Students at Center Stage of ‘March for Our Lives’
D.C. rally draws hundreds of thousands; Youth nationwide call for stricter gun control laws
Common, Miley Cyrus, Ariana Grande, Jennifer Hudson, and Lin-Manuel Miranda were upstaged at Saturday’s March for Our Lives by teens and tweens who had survived school shootings and those who face the threat of gun violence in their daily lives. A diverse group of students from Marjory Stoneman Douglas High School, Newtown, Conn., as well as schools in Baltimore, Chicago, Los Angeles inspired cheers – and tears – from at least 200,000 protesters gathered in Washington, DC, and hundreds of thousands more in “sibling protests” around the country.-
The Parkland, Florida teens were the primary force behind the protests, held just six weeks after the Feb. 14 shooting that left 17 people dead and 25 seriously injured. The marches were intended to advocate for stricter gun control measures and to draw attention to the pervasive impact of gun violence on the nation’s youth, according to the leadership of the #NeverAgain movement.
The enormity of the protests was summed up by The Atlantic’s Robinson Meyer:
By far the most radical part of the March for Our Lives was this: Hundreds of thousands of adults stood outside on a bright, cold spring day and seriously listened to children and teenagers talk about their lived experience. It was a day when adults paid attention to the everyday lives and traumas of young people—not out of fear, anxiety, or frustration—but out of respect. When was the last time so many adults gathered to hear teenagers talk—and not out of overweening fascination or prurient interest, but sincere admiration?
Student voices were heard across the country and around the globe, with more than 800 satellite marches reported. That included hundreds of protestors outside the U.S. Embassy in London, according to the BBC.
Back in the U.S., Massachusetts students gathered first at a vocational high school in Roxbury before marching to the Boston Commons, where the crowd swelled to more than 50,000 people. Leonora Munoz, a survivor of the Parkland shooting, was among them, reported The Boston Globe. Her sister, Beca, attends nearby Northeastern University. From the Globe’s coverage: “The thing that sets the people of Parkland apart is our wealth and the color of our skin,” (Beca) Munoz said. “We cannot be complacent with a system that designates certain areas as safe while communities of color continue to be neglected, abused, and disproportionately affected by gun violence.”
In Memphis, speakers emphasized the daily threat of gun violence in many students’ lives, not just school shootings, wrote Chalkbeat’s Caroline Bauman: “It can happen anywhere, anytime,” John Chatman, a junior at George Washington Carver College and Career Academy, told Chalkbeat. “I think [this march] is a great stand. We should protest against school shootings. But we have to talk about what kids like me are seeing in Memphis daily.”
In Washington State, tens of thousands of students marched in solidarity with their peers nationwide. Some drew attention to how their own daily school experiences have been impacted by the recent spate of school shootings. “Every time I walk in a classroom I’m looking for a place I could hide,” 15-year-old Nabrath Sheriff told The Seattle Times. “I deserve to go to school and feel safe.”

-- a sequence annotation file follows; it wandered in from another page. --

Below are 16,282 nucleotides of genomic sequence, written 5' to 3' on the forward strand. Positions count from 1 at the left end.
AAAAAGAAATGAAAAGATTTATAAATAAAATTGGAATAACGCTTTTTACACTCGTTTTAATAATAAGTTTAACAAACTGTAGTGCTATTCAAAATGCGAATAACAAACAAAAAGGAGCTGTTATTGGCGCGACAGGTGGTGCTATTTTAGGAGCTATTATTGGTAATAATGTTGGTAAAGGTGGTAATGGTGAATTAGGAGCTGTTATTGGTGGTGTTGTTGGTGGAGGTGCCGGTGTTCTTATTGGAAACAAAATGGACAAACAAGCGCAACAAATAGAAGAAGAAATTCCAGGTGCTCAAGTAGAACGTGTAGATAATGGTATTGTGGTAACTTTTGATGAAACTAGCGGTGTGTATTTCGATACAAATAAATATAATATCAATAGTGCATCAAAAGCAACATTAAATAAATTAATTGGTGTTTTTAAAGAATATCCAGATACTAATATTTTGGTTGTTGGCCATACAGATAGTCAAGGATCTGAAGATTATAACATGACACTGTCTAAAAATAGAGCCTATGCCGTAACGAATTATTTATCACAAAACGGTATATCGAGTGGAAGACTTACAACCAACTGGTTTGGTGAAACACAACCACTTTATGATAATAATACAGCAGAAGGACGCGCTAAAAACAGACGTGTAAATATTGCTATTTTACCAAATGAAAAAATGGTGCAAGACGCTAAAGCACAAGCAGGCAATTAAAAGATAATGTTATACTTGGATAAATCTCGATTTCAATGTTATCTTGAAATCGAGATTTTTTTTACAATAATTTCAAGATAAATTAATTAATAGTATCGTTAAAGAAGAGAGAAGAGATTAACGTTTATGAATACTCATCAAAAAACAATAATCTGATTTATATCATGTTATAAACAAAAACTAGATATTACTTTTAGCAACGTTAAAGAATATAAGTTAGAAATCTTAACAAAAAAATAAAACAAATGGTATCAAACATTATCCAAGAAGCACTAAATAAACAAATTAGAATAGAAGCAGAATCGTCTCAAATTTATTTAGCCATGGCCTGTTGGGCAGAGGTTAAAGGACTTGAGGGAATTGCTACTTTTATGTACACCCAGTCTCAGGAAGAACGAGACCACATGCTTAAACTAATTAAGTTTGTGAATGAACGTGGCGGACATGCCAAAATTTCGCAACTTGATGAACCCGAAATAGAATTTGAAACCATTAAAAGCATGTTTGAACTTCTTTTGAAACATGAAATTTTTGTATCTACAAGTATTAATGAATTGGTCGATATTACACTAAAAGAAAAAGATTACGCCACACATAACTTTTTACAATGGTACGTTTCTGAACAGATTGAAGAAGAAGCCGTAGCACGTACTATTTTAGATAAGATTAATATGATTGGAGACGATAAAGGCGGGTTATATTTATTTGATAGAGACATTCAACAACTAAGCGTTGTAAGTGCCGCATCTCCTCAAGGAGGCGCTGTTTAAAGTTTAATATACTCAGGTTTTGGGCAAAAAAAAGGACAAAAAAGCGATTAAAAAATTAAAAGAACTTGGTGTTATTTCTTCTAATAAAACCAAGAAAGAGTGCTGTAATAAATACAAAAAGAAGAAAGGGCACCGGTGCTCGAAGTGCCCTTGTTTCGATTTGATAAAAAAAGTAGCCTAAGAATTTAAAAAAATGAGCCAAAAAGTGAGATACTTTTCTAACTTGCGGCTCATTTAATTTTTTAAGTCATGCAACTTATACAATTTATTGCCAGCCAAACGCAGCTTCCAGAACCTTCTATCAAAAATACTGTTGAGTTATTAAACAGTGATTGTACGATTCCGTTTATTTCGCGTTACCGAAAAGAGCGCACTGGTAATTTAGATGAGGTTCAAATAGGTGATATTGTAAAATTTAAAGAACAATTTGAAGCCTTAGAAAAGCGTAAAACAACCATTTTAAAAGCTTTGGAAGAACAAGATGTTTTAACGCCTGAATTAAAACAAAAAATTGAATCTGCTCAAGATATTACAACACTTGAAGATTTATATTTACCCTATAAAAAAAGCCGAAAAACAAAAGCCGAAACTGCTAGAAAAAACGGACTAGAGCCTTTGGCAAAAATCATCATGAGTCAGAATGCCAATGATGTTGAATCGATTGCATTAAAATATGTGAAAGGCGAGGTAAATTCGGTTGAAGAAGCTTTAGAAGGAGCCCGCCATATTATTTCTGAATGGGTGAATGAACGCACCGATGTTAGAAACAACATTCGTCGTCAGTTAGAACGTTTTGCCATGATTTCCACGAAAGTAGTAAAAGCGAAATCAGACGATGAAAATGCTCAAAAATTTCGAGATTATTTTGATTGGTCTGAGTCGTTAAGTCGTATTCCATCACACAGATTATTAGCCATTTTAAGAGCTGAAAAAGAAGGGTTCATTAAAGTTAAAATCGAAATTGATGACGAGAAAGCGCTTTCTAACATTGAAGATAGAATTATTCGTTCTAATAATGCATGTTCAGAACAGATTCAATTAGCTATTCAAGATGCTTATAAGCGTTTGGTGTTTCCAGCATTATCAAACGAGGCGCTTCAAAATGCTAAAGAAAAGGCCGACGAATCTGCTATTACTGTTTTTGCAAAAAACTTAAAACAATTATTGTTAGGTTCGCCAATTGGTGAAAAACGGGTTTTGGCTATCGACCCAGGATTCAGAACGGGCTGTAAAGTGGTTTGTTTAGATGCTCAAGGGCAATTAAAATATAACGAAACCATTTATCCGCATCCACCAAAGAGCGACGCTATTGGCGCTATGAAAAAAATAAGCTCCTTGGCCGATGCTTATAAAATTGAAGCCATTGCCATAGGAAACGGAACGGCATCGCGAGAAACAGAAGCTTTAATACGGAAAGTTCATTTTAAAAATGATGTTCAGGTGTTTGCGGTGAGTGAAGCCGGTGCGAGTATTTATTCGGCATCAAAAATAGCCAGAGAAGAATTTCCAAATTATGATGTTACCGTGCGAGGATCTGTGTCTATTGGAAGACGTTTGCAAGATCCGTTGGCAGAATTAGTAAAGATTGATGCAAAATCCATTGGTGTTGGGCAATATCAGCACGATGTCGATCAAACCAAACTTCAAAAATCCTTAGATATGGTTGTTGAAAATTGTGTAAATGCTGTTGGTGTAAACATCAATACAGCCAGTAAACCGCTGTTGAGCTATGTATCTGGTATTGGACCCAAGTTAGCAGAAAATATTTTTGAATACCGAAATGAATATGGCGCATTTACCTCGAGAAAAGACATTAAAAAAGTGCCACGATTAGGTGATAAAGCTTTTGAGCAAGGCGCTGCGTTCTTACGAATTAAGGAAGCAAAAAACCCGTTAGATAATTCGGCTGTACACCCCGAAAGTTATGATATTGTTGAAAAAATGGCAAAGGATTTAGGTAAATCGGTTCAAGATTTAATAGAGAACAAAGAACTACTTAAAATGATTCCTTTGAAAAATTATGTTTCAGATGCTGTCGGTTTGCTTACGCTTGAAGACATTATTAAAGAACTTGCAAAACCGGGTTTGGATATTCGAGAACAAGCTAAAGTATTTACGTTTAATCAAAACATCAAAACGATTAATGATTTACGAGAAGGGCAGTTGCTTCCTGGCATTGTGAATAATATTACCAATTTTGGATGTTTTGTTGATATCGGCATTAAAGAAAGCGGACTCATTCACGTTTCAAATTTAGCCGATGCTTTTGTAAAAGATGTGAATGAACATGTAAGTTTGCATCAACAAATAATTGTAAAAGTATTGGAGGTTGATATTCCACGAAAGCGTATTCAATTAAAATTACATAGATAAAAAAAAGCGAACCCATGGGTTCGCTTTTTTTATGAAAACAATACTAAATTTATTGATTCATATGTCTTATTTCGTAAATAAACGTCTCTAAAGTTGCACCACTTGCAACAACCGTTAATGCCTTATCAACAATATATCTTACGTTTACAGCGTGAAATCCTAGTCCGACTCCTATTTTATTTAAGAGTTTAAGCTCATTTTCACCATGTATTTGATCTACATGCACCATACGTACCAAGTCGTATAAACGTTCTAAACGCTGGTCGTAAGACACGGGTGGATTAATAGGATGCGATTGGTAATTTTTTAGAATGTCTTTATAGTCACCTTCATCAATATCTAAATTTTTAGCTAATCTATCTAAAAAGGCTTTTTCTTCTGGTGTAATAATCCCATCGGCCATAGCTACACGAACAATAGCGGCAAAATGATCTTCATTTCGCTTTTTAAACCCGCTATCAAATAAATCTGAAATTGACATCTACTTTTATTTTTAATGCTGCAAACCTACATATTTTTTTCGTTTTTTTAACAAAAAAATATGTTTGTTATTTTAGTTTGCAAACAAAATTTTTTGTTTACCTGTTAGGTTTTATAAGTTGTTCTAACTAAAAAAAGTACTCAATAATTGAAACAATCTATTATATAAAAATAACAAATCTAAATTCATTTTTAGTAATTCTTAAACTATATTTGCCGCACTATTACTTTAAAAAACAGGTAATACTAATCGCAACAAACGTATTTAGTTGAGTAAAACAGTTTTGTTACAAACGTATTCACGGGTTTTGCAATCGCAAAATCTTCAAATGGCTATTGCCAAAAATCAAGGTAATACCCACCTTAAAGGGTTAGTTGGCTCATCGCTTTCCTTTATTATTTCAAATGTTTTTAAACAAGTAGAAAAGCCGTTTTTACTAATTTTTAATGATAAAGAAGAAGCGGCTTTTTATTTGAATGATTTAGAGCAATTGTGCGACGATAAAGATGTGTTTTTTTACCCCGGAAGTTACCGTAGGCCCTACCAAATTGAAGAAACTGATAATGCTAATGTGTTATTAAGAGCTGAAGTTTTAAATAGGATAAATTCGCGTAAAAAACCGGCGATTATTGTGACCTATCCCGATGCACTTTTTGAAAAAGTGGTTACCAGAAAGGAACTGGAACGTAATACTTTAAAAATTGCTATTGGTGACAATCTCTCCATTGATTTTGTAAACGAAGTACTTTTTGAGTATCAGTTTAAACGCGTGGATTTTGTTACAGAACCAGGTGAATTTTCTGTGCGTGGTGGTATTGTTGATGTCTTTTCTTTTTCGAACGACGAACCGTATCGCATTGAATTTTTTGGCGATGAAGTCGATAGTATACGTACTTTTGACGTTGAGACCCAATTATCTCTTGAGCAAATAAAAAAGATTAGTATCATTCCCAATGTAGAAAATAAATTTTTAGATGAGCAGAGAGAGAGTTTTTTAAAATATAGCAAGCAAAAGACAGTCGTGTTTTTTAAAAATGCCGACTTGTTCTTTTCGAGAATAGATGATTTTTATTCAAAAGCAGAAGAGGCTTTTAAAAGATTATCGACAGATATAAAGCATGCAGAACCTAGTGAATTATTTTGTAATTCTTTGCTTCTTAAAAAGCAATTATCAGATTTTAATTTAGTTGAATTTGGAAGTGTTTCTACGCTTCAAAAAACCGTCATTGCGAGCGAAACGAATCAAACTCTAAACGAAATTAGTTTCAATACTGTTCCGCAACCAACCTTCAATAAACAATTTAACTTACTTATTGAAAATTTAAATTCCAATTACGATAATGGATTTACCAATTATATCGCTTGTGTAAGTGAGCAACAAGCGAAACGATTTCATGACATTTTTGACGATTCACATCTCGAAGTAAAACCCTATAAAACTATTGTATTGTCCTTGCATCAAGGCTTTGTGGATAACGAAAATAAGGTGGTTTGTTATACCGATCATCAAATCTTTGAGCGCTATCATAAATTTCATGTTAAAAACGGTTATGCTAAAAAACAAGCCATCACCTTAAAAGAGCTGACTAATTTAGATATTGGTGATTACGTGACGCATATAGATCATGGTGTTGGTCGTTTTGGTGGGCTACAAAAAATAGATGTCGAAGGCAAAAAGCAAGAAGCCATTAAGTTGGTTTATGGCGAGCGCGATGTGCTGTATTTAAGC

The march in Chicago — a city long-plagued by gun violence — drew tens of thousands of protesters from across the Midwest. The Windy City event was put together by a coalition of about 20 high school and college students. As The Chicago Tribune reported, the marchers “came from both bullet-riddled city neighborhoods and off packed trains from the suburbs. They were high school students, adults who wanted to support them and people who held up photos of loved ones killed by gunfire.”
In some notable instances, the small towns went to Washington. That included student survivors and families of the victims of the 2013 shooting at Sandy Hook Elementary School in Newtown, Conn., which left 20 first graders and three educators dead. Among them was Jackson Mittleman, 16, now a student at Newtown High School, reported The Connecticut Post: “After Parkland, we feel hope,” Jackson Mittelman said, as he and others presented a banner Saturday to students from that Florida town, where grief has galvanized into youth activism. “After the media trucks leave, we will stand by you.”
Also from Ed Week, Evie Blad examined the likelihood of the student-organized protests resulting in changes to the nation’s gun laws. The 74’s coverage is here, including with an analysis of Emma Gonazalez’s “deafening moment of silence.”
For more voices, take a look at Youth Radio’s coverage of the D.C. march, as well as excellent work by reporters on the scene for The Eagle Eye — the campus newspaper of Stoneman Douglas High School. We will discuss the impact of gun violence on young people, as well as student advocacy, at EWA’s 71st National Seminar in Los Angeles May 16-18. Find out more about how you can join us.